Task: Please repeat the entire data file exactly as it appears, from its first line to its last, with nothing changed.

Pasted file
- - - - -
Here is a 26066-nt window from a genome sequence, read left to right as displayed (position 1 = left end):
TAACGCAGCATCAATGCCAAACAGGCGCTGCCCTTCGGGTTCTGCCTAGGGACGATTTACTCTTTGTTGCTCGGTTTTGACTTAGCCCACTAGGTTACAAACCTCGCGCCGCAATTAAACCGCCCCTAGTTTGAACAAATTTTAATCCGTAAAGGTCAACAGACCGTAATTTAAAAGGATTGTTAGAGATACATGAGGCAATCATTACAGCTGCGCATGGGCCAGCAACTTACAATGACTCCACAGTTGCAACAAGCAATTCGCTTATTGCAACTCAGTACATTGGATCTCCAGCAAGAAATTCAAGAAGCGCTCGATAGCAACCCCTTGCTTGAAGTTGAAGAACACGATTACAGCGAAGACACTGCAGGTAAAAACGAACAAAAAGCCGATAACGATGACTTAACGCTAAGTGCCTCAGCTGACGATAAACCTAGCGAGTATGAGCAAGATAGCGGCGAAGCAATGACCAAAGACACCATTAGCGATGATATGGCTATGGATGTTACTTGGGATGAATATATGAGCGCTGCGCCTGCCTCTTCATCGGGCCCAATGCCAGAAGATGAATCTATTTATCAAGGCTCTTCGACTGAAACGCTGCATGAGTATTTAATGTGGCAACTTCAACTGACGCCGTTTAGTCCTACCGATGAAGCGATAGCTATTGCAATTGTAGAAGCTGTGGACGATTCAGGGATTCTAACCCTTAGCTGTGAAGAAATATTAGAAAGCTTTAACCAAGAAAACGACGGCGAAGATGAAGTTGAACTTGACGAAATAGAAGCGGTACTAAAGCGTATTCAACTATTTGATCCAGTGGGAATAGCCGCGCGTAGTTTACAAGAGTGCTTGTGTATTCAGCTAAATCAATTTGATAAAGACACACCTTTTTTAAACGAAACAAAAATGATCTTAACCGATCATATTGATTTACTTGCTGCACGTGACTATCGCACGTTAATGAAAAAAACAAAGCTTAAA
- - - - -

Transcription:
Here is a 26066-nt window from a genome sequence, read left to right as displayed (position 1 = left end):
TAACGCAGCATCAATGCCAAACAGGCGCTGCCCTTCGGGTTCTGCCTAGGGACGATTTACTCTTTGTTGCTCGGTTTTGACTTAGCCCACTAGGTTACAAACCTCGCGCCGCAATTAAACCGCCCCTAGTTTGAACAAATTTTAATCCGTAAAGGTCAACAGACCGTAATTTAAAAGGATTGTTAGAGATACATGAGGCAATCATTACAGCTGCGCATGGGCCAGCAACTTACAATGACTCCACAGTTGCAACAAGCAATTCGCTTATTGCAACTCAGTACATTGGATCTCCAGCAAGAAATTCAAGAAGCGCTCGATAGCAACCCCTTGCTTGAAGTTGAAGAACACGATTACAGCGAAGACACTGCAGGTAAAAACGAACAAAAAGCCGATAACGATGACTTAACGCTAAGTGCCTCAGCTGACGATAAACCTAGCGAGTATGAGCAAGATAGCGGCGAAGCAATGACCAAAGACACCATTAGCGATGATATGGCTATGGATGTTACTTGGGATGAATATATGAGCGCTGCGCCTGCCTCTTCATCGGGCCCAATGCCAGAAGATGAATCTATTTATCAAGGCTCTTCGACTGAAACGCTGCATGAGTATTTAATGTGGCAACTTCAACTGACGCCGTTTAGTCCTACCGATGAAGCGATAGCTATTGCAATTGTAGAAGCTGTGGACGATTCAGGGATTCTAACCCTTAGCTGTGAAGAAATATTAGAAAGCTTTAACCAAGAAAACGACGGCGAAGATGAAGTTGAACTTGACGAAATAGAAGCGGTACTAAAGCGTATTCAACTATTTGATCCAGTGGGAATAGCCGCGCGTAGTTTACAAGAGTGCTTGTGTATTCAGCTAAATCAATTTGATAAAGACACACCTTTTTTAAACGAAACAAAAATGATCTTAACCGATCATATTGATTTACTTGCTGCACGTGACTATCGCACGTTAATGAAAAAAACAAAGCTTAAA